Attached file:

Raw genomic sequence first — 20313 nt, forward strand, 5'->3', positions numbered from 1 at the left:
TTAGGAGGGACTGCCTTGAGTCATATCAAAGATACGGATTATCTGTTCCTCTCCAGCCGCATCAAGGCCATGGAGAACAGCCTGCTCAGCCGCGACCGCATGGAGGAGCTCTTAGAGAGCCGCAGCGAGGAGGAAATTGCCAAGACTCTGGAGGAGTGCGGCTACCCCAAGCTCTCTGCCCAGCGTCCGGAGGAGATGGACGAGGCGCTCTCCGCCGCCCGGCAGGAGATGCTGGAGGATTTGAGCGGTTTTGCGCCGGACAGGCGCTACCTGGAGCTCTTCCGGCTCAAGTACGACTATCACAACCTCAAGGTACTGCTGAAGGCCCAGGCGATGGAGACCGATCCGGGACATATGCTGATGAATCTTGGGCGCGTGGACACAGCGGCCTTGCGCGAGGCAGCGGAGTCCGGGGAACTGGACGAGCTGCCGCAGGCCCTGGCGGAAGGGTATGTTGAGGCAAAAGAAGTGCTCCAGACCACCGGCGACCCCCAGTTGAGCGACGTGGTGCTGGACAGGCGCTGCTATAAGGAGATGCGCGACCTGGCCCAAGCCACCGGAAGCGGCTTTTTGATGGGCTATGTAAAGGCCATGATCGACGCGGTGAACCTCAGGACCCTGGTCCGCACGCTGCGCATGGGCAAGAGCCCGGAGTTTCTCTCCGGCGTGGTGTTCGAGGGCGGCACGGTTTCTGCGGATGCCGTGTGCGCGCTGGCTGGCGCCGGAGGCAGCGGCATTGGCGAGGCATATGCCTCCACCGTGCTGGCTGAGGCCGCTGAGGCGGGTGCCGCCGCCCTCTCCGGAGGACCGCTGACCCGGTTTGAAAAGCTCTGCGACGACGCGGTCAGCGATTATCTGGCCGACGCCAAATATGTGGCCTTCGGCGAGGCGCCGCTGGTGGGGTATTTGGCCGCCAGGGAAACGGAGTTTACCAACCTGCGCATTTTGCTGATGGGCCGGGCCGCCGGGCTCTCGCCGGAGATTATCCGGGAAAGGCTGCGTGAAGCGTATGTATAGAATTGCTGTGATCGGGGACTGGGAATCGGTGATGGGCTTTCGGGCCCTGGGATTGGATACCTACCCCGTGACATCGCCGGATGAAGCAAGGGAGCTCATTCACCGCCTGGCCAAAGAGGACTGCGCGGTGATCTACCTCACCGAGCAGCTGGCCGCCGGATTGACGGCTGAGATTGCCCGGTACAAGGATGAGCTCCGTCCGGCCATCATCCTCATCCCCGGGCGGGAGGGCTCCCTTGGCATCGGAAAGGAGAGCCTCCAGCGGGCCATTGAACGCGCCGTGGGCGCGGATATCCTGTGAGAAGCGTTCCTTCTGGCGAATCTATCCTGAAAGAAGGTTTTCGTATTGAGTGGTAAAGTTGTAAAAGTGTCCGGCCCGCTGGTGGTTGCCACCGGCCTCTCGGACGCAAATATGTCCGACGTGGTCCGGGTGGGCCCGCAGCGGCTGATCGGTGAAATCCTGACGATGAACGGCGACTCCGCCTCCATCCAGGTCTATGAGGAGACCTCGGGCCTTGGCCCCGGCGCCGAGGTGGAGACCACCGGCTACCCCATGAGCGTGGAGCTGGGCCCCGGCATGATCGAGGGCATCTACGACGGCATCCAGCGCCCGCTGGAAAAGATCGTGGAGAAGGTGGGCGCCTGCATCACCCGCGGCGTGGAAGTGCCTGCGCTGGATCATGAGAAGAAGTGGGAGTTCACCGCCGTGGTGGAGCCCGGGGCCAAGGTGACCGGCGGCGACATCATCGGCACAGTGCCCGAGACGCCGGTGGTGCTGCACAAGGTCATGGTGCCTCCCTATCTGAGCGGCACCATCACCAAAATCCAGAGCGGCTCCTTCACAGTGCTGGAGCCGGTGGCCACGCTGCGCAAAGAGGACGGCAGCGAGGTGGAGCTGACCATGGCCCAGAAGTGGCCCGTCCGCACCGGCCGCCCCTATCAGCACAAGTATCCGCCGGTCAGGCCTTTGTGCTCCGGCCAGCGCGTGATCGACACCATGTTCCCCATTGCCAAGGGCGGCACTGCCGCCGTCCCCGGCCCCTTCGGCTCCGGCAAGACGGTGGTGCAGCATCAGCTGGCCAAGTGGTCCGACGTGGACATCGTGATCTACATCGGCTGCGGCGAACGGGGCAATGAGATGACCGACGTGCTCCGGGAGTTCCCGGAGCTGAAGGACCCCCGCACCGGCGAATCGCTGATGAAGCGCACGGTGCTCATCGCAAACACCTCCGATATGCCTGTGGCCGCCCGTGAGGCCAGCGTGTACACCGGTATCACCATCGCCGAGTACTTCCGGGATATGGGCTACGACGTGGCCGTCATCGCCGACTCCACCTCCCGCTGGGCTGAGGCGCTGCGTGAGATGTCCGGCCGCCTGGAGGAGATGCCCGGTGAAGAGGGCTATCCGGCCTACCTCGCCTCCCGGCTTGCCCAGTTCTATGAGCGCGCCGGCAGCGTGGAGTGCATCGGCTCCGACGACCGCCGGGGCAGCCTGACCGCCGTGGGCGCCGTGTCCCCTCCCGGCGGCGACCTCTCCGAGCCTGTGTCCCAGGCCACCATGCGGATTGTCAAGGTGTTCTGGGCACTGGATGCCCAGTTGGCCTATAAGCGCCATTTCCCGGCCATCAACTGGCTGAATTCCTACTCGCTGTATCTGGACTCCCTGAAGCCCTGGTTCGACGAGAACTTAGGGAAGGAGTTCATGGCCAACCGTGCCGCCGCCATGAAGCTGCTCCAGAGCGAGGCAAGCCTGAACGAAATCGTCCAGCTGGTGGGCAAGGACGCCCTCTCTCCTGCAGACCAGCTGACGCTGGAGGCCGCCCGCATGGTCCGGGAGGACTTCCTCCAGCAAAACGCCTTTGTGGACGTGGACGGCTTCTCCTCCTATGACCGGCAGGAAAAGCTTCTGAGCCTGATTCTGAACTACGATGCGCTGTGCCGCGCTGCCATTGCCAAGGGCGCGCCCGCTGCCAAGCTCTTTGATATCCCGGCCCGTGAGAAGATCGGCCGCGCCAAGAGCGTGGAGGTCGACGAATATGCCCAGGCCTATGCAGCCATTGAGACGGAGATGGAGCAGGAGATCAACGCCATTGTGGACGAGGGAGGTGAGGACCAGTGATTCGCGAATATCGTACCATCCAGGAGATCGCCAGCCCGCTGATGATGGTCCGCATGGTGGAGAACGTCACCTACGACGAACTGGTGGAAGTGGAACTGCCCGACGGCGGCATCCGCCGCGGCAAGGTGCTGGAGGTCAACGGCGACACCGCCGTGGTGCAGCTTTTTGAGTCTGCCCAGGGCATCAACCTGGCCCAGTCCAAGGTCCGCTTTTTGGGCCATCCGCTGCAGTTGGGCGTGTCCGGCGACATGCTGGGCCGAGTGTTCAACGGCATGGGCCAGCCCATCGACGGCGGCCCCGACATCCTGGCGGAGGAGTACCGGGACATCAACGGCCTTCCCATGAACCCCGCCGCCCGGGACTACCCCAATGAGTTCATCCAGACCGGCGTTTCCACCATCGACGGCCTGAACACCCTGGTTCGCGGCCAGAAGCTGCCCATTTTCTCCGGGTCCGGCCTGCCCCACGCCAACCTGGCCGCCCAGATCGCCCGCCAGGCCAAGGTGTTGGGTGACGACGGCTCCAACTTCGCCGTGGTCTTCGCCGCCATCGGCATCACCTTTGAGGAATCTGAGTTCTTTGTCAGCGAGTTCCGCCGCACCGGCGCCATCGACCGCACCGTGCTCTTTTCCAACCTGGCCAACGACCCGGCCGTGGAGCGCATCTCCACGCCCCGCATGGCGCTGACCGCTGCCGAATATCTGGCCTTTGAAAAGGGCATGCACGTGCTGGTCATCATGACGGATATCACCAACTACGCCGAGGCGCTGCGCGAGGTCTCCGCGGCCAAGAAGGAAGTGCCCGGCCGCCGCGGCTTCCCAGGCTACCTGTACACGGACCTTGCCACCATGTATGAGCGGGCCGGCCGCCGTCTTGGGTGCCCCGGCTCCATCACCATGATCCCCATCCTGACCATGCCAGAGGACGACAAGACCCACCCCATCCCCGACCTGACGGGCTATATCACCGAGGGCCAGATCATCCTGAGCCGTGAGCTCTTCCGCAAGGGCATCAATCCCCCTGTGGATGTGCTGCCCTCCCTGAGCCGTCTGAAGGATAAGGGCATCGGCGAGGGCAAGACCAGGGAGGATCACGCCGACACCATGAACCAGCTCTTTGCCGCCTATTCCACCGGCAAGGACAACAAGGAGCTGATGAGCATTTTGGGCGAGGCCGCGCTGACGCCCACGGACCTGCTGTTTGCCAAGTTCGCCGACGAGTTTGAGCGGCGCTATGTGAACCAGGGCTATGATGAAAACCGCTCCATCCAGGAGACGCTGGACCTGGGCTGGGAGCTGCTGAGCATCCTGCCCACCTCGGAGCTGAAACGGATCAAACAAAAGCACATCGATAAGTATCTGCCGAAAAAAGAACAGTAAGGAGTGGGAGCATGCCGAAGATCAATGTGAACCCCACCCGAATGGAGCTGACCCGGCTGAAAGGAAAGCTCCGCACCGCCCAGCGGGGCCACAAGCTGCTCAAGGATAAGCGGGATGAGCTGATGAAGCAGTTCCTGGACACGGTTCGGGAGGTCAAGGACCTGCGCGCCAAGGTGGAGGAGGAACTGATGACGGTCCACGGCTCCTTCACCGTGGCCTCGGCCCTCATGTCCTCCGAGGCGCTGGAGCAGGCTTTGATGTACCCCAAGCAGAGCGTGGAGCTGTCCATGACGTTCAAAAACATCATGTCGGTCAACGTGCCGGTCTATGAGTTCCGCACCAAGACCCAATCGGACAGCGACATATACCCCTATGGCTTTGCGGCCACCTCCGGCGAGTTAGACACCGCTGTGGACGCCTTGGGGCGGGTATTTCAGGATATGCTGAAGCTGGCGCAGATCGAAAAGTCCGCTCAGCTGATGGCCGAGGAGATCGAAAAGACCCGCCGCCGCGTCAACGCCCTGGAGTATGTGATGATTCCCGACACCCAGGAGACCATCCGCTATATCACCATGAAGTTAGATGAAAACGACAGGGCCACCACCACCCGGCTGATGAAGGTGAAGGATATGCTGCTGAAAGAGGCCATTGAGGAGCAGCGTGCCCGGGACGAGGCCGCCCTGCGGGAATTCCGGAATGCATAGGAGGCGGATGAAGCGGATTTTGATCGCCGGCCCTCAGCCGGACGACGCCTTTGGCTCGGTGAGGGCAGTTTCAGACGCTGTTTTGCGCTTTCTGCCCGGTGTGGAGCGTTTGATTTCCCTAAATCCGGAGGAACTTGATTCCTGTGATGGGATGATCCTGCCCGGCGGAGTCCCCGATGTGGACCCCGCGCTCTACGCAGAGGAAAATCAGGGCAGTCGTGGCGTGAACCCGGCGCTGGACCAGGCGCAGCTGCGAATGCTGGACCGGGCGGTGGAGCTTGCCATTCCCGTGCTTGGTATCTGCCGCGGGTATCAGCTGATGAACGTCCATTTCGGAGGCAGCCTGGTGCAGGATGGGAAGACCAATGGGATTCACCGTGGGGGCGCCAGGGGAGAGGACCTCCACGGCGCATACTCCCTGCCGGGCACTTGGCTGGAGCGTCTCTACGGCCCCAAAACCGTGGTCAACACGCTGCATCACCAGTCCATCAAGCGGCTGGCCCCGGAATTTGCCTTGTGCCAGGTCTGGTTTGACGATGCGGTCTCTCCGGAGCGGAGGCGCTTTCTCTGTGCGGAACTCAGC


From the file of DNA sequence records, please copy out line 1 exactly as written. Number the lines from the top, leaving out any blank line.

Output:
Raw genomic sequence first — 20313 nt, forward strand, 5'->3', positions numbered from 1 at the left: